The change in the status of the automobile from an expensive luxury for the few
to a necessity for the many has transformed American communities and American
living habits over the past sixty years. The Automobile Age did not come abruptly,
for it could not. The Automobile Age depended on three things. First, a reliable and
not too expensive car. Second, a system of good roads. And third, garages and
gasoline stations in great numbers. ,,, By the nineteen-twenties, most of these condi-
tions had been met, and all three have been rapidly expanding and improving each
The impact of the automobile on American life has been tremendous. American
automobile manufacturers now sell eight million new automobiles each year, with
larger sales in prospect. No such startling change in the habits of a people as the
automobile has brought could take place without having far-reaching effects. Let us
take a glance at a few of them.
The automobile has developed the motorized suburb. City suburbs, previously
accessible by railroad, were limited in size because of the difficulty of reaching the
railroad station from any place more than a mile away. Now, with the automobile,
suburban families who live long distances from the station can reach it easily. As a
result, suburban areas have grown with remarkable speed, and large residential streets
can be found around the edge of every American city.
The coming of the automobile also had the effect of moving business from the
center of the city to the outskirts. The hotel on Main Street in the city, for example,
that had formerly been the one and only place for travelers to stay, lost business to the
less expensive tourist camp outside the city on the highway. In a short time the crude
tourist camp was transformed into a roadside hotel, or “motel” (a combination of
“motor” and “hotel”), which offered the traveler quiet, privacy, convenience, and even
luxury. The stores along Main Street in the heart of town lost business to the new
stores at the edge of the city, which had large parking lots and were close to the
suburbs. City department stores, painfully aware of the business they were losing,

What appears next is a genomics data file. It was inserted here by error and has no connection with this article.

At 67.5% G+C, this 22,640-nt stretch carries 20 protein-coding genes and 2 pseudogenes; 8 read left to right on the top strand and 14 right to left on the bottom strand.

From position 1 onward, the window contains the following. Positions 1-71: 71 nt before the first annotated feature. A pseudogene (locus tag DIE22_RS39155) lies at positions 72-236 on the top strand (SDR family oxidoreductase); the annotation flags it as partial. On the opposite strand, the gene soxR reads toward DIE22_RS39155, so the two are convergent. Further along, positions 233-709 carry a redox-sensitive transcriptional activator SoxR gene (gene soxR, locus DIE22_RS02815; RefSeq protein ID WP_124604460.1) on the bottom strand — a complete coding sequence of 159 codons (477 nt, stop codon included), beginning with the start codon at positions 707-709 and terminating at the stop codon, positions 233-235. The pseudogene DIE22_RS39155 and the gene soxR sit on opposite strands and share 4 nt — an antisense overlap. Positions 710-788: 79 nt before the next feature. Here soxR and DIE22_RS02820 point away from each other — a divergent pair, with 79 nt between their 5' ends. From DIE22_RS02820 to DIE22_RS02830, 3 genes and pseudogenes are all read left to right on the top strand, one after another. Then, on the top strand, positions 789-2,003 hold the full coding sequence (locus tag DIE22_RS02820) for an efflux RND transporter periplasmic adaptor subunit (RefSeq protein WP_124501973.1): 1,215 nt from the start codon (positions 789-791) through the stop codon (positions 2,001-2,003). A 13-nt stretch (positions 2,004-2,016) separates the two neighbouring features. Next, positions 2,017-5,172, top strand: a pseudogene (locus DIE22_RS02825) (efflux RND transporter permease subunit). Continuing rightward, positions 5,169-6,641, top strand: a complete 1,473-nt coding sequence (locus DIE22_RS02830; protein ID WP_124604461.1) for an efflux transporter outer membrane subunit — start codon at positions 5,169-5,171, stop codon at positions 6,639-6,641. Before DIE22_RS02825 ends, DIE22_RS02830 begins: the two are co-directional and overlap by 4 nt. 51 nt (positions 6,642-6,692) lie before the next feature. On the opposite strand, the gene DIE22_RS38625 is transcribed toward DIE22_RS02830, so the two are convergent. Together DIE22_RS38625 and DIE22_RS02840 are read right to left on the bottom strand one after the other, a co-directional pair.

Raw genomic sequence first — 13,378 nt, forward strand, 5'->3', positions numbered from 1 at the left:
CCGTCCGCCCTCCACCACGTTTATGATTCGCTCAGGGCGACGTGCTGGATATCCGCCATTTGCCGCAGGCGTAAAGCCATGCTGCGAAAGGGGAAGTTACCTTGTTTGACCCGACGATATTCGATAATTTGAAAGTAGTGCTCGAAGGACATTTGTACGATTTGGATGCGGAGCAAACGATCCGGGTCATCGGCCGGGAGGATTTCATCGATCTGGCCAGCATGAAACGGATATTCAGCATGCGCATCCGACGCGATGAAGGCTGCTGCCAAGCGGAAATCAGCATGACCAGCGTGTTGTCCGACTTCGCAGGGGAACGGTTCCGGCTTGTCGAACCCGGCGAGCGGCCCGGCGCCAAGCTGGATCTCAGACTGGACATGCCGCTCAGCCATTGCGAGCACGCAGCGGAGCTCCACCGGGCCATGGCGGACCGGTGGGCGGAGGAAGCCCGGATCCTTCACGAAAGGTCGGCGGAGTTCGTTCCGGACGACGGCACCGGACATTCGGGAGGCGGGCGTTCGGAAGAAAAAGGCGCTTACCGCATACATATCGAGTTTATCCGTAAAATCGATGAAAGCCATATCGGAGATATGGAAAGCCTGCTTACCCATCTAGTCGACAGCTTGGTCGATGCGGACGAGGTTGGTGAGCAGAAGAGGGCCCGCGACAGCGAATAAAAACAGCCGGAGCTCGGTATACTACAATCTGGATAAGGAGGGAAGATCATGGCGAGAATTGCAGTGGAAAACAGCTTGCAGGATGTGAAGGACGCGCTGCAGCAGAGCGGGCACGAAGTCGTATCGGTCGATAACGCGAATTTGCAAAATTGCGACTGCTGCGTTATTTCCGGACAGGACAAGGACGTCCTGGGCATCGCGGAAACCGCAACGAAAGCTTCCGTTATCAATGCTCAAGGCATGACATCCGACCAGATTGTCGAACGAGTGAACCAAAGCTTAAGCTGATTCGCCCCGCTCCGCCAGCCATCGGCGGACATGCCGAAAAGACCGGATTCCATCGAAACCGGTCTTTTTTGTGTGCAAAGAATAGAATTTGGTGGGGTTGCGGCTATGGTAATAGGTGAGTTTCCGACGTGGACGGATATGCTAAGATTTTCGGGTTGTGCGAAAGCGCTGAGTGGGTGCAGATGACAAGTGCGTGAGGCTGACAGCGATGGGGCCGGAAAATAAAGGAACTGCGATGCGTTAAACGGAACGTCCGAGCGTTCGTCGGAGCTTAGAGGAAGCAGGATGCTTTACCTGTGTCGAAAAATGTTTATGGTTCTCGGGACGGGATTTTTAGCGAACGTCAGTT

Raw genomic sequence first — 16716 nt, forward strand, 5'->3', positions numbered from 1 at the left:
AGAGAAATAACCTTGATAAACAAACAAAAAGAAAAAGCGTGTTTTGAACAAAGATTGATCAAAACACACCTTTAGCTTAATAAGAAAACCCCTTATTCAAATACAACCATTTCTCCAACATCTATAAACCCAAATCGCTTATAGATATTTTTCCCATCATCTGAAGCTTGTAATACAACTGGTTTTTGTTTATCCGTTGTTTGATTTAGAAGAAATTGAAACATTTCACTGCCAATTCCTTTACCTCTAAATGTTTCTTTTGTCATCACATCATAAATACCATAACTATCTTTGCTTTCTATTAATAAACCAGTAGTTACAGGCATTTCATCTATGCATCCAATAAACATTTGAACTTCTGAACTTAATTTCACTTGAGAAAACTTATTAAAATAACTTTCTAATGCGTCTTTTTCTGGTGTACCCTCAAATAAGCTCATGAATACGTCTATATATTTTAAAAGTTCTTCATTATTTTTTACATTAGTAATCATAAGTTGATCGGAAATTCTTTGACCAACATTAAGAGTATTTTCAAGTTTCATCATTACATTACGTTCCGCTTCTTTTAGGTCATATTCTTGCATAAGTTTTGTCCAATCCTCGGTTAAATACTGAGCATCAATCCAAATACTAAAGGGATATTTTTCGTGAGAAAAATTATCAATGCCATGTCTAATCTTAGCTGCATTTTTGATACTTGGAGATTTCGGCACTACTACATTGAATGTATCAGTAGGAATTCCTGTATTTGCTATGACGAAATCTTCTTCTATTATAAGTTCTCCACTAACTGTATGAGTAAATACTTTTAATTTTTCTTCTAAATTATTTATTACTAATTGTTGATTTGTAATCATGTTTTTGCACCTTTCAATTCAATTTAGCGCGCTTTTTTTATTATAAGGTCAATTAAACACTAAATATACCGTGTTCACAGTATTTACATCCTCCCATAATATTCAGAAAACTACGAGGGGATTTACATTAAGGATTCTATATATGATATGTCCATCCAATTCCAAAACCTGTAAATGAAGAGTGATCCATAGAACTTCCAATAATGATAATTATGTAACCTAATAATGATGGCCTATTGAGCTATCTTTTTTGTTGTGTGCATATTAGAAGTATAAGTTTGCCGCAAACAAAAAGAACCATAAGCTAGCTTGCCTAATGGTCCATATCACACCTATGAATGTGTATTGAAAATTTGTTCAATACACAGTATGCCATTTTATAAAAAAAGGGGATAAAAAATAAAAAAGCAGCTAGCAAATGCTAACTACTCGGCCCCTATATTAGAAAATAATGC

opened suburban branch stores. Next came the development of huge shopping
centers, built at the outskirts of the city or in the suburbs where land was cheaper and
there was plenty of parking space. (399 words)
(注) tourist camp : simply built houses where tourists can stay for modest price
(1) The Automobile Age in America came suddenly, because it couldn’t have
(2) Eight million new automobiles are sold each year, and it is expected that
more and more cars will be produced in the future.
(3) Though cars have come to be widely used recently, it is necessary to live
near the railway station in the suburbs.
(4) All American cities have large-scale residential areas on the outskirts,
so people are able to go to the nearest station easily by car.
(5) Tourists can stay at motels for a modest price. However, unlike hotels,
motels offer not only noise and inconvenience, but also no privacy at all.
(6) City department stores opened branch stores, and huge shopping
centers with plenty of parking space were built in the suburbs where land
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A funny thing has happened to the personal computer (PC) industry. Despite the
increasing importance society places on personal computer ownership, the endless talk
about the joys of surfing the Internet, and a 124 percent jump in the amount of money
Spent on PC advertising over the past two years, the rate at which people are buying
their first computer has suddenly slowed down. In 1994, the number of PCs sold to